Keene State Program Aims to Reverse Shortage of Special Education Teachers in New Hampshire
KEENE, N.H. 4/28/03 - A new program at Keene State College to certify special education teachers has proven so popular that applications are now being accepted for the 2004-05 academic year.
In summer 2002, KSC introduced a new, post-baccalaureate certification program to train teachers for special education, to help address the shortage of these teachers in New Hampshire. A N.H. Department of Education school improvement grant funds the Special Education Teacher Shortage Response Project.
A swell in retirements, an increase in children with special needs, and burnout because of the demands of the job are among reasons for a critical shortage in special needs teachers in New Hampshire, according to educators at Keene State.
Such is the demand for special education teachers, that the N.H. Department of Education has allowed school districts to hire uncertified teachers - so long as they are currently enrolled in a collegiate certification program - under an emergency certification process called Alternative IV.
Alternative IV teachers and graduate education students enrolled last summer in the first year of the program, which is taught by Steve Bigaj, Nancy Lory, and Katie Ahern, faculty members in Keene State’s education, special education, and early childhood education department. Enrollment for the 2003-04 year is almost full, says Bigaj. However, he and Lory are keen to keep the momentum of the program by having eligible students take coursework in summer 2003. Teachers who have regular education certification or graduate students who are seeking their initial education certification are welcome to apply to the program.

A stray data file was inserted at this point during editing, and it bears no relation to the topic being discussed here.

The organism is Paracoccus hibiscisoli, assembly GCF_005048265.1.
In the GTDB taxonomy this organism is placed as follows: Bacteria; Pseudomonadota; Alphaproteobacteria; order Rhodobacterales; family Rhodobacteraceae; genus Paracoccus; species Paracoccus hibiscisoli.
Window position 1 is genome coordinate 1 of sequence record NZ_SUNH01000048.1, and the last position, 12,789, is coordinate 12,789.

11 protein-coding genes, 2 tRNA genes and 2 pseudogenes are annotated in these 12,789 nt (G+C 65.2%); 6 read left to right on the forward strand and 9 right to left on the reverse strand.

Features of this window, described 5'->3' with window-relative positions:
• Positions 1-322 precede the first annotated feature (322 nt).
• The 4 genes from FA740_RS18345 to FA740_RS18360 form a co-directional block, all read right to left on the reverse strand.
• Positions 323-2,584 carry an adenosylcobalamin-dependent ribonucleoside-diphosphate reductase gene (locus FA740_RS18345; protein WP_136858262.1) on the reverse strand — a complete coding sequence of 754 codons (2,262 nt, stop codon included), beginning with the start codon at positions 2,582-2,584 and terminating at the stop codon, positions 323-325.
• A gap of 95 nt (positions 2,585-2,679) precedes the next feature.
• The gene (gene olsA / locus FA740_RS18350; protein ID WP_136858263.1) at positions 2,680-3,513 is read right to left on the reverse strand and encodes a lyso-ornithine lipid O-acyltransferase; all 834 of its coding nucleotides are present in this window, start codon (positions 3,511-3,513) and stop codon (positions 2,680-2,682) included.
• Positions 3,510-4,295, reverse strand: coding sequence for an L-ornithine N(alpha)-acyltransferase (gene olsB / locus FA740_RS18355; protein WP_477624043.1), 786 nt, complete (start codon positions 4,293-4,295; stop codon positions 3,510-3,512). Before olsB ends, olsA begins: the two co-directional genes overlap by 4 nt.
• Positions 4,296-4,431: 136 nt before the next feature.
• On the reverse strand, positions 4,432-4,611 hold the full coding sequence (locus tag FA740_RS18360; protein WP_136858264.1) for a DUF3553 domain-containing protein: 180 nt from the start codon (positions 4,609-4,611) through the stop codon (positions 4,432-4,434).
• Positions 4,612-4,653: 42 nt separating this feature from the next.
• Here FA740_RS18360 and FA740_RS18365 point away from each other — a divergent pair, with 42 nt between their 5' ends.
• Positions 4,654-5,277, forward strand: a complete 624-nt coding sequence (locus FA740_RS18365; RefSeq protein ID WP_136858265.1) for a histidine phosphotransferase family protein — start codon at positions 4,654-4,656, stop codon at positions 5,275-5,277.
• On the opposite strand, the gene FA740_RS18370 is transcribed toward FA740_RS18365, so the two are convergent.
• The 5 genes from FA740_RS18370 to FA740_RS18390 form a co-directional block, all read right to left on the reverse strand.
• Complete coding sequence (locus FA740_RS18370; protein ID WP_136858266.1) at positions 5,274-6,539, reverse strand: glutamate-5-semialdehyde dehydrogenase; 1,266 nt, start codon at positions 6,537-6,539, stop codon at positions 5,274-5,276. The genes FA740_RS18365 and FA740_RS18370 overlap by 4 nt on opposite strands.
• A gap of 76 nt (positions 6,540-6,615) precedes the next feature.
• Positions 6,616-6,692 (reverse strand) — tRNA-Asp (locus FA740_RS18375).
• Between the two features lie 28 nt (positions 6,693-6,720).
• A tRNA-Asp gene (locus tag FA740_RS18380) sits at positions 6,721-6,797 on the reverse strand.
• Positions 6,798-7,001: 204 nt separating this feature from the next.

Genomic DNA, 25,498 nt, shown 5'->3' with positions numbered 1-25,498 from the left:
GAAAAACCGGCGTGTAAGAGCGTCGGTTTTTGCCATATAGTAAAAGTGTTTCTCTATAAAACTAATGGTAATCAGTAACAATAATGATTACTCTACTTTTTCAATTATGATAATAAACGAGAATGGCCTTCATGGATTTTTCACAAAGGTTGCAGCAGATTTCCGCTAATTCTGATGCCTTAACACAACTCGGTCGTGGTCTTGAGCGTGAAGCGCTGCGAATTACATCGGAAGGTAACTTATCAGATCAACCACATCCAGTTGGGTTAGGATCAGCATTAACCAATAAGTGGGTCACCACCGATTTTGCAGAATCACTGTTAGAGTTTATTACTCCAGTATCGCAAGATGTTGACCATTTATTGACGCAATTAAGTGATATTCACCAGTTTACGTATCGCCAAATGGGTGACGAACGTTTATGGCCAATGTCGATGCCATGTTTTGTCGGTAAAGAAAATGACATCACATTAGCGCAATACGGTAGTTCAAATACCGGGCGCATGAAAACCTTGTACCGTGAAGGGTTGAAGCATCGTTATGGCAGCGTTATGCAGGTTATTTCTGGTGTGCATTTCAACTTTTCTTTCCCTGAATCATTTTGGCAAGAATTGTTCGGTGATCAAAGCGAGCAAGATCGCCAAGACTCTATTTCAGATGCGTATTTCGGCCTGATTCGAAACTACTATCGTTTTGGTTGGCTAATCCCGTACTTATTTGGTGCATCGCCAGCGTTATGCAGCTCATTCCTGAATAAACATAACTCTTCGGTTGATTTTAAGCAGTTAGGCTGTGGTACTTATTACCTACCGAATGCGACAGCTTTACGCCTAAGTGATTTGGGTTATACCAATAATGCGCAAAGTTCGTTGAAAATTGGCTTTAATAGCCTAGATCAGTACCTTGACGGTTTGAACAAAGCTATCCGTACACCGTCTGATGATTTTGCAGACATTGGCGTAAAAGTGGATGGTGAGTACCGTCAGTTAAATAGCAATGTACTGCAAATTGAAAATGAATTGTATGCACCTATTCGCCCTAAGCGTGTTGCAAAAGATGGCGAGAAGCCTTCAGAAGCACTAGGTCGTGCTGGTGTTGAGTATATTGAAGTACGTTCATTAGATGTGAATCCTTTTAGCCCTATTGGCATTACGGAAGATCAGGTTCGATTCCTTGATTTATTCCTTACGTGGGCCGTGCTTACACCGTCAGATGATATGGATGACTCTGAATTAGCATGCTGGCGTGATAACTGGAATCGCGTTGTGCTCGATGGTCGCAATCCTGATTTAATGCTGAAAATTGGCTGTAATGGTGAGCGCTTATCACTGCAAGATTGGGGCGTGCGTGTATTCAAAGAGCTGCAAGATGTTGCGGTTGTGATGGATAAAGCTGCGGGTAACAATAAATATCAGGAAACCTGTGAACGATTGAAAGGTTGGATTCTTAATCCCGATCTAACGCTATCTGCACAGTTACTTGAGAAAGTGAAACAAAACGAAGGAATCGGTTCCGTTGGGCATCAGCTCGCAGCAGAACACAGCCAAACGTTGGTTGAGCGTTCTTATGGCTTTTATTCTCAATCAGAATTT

The Teacher Shortage Response Project comprises summer coursework and a ten- month, school-based internship with a mentoring teacher and weekly seminars at Keene State. Participants are expected to demonstrate their competencies throughout the year, through self-assessment and observations by KSC faculty and mentors. This year’s participants are serving their internships or working full-time in the Monadnock, Conval, Keene, Goshen-Lempster, and Fall Mountain school districts.
The program is designed to help prospective special education teachers get through their first year of teaching and to retain them for future years, says Bigaj. “First-year support is critical,” he says, in an environment where resources are becoming increasingly limited. “One big question Nancy and I asked ourselves in designing this program was how do we help make the jobs and careers of these teachers manageable and successful?”
Lory believes that the school districts will continue to struggle to find qualified special educators and, as a result, the education of students with disabilities is in jeopardy. “We need to find ways to support these teachers financially as well,” she explains. “We are hoping that more scholarship support will be available from the state and federal government for these committed professionals who are willing to go the extra mile for students with learning differences.”
For more information about the program, call Dr. Nancy Lory at 603-358-2310 or Dr. Steven Bigaj at 603-358-2872.